Baby Day

As the second child (of two) I always maintained you get a raw deal, no matter how much my mother tried to convince me that you love your children the same (I never felt un-loved!) and they both have certain qualities that the other doesn't and are completely individual etc etc. But I still doubted this even as I was pregnant with what would be my second son. How could I love anyone as much as Ned who is so incredibly funny and clever? Then Jim arrived and as the hormones flooded through my body I was worried that this new tiny person was going to replace Ned who was so big and self-sufficient, not small and sweet-smelling and needy like Jim.

What I actually realise is that we were both right. I do love my boys the same, my heart did expand and make room for Jim as everyone said it would (I hate that expression but it works) but my god I don't feel the same wonder I did with Ned. Jim gets moved from room to room, house to pram depending on what Ned is up to and then, when he's at nursery, depending on what I am frantically trying to get done. My two and a half year old and insomnia made sleeping while he napped an impossibility and the fact that I work for myself made me feel pressure to get as much work stuff done as soon as I could after giving birth.

As the weeks passed and I realised Jim was not getting any tummy time, hadn't really smiled (had he?) and I was grinding my teeth through my terrible sub-concious anxiety (related to my depression, often exacerbated by having a baby) and I thought 'the only person who is going to give you time off is you'. It's true. If I say I'm ok to work, then everyone around me will go with it and the older Jim gets the less likely I am to be told to put my feet up. And it's not really about me, yes I love Jim but I definitely feel less bonded to him than I did with Ned at this age, and that's because we never spend that much time together. Because he's nice and quiet when awake and undemanding of me, he wasn't getting the time he deserved.

So two weeks ago I decided that Wednesdays would be me and Jim days. We would hang out together. Yes the odd thing may come up and we need to take Ned to nursery and pick him up but apart from that we are not leaving Chiswick. We'll look at books, chat, cuddle, walk round the shops and in the afternoon we'll nod off together in front of an ITV drama. In a couple of weeks he'll start being left at the gym creche for an hour while I go to the gym and at the beginning of next year we'll start doing swimming lessons but apart from that Wednesdays are ours and so far the difference is already noticable. He smiles a lot and I am calmer and have a day that I really look forward to. This sounds mean, there are lots of days usually but being a self-employed mother-of-two married to a workaholic means that the weeks can merge and everything is a rush.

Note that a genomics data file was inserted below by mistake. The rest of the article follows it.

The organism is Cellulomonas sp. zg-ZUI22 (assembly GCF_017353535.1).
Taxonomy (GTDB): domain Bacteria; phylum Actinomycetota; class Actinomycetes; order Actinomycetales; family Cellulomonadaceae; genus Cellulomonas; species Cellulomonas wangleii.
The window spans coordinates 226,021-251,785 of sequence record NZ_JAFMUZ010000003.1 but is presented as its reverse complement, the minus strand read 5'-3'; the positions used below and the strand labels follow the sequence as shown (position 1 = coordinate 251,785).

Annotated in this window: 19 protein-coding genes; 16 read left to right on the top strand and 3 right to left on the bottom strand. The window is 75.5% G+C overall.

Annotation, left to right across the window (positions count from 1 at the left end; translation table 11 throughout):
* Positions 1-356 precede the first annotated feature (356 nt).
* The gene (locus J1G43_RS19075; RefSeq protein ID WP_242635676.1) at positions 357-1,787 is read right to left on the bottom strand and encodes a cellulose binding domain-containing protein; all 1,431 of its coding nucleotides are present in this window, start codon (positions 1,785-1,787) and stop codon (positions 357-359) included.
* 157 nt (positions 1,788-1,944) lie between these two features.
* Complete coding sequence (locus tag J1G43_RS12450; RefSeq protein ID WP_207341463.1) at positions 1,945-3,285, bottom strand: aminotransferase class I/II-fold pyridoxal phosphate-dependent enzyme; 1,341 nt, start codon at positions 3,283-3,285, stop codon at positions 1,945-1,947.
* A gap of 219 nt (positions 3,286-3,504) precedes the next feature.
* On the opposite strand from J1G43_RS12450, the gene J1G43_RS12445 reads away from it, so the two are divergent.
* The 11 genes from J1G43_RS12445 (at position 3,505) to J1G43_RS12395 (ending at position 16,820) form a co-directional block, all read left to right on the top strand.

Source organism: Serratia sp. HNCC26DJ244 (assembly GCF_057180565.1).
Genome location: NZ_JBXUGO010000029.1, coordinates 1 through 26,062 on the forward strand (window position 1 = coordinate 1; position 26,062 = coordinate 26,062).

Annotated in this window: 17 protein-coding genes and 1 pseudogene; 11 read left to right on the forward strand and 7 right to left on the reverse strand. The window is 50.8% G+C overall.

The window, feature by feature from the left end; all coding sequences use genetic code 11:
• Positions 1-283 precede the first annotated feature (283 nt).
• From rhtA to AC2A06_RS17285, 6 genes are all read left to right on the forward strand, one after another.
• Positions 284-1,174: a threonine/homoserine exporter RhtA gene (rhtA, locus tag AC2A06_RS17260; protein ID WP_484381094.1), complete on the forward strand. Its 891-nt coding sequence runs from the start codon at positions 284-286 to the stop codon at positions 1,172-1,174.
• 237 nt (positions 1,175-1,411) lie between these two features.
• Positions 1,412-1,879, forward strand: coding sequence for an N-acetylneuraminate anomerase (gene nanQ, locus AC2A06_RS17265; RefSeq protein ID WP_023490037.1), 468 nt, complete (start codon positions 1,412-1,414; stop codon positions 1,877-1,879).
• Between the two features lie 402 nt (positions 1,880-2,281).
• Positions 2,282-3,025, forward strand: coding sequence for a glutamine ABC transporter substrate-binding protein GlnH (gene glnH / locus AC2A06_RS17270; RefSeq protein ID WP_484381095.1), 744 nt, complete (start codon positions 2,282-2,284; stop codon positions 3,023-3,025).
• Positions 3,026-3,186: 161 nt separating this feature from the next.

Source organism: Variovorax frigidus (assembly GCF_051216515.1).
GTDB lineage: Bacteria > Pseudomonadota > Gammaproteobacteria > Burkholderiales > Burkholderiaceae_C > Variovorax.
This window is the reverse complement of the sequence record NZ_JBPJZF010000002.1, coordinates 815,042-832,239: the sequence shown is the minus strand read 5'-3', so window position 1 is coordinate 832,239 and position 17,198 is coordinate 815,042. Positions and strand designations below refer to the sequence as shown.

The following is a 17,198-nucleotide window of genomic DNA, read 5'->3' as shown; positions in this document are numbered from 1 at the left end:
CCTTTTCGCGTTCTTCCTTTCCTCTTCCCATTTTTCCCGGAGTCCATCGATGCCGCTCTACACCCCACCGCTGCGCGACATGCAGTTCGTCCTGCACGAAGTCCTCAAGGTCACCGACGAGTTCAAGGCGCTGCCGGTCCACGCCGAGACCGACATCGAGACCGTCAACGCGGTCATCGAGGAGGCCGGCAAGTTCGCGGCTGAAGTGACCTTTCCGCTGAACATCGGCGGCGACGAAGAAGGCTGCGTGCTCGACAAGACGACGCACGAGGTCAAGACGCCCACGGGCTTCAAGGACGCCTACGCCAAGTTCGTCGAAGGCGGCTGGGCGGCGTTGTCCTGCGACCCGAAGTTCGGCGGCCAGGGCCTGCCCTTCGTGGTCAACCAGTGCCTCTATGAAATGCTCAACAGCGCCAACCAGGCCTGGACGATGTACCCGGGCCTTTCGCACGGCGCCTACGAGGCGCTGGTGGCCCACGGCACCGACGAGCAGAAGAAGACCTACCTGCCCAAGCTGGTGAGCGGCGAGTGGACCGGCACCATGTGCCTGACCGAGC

Because I have named Wednesday's Jim day, I don't try and work, I don't battle against the mountains of laundry and tidying, I don't do face charts and brush cleaning (for those of you who don't know I'm a make-up artist). Instead we look at little toes, blow hot potatoes on his tummy and sing and dance (mostly to First Aid Kit).

I don't want this to sound smug. I just suddenly realised that he was nine weeks and carted around like a bloody heavy handbag and all the time I was marvelling at how the time had flown with Ned. I was so caught up in trying to get everything done and be a working mum that I was neglecting the actual mum-stuff and I can never get that back... Take your time, I think a lot of mum's nowadays are too hard on themselves. Put your feet up and have a good old cuddle.


I used to sing this to Jim a lot when he was a couple of weeks old and feeding every hour or so round the clock - should have listened to what I was mindlessly singing.

UPDATE: The lovely people at the Counselling Directory have asked me to include a link here and in case you need it click here for the specific page on depression. Please, please go and check it out if you need support in some way - it is set up by people who have seen the gaps in the support of mental health.

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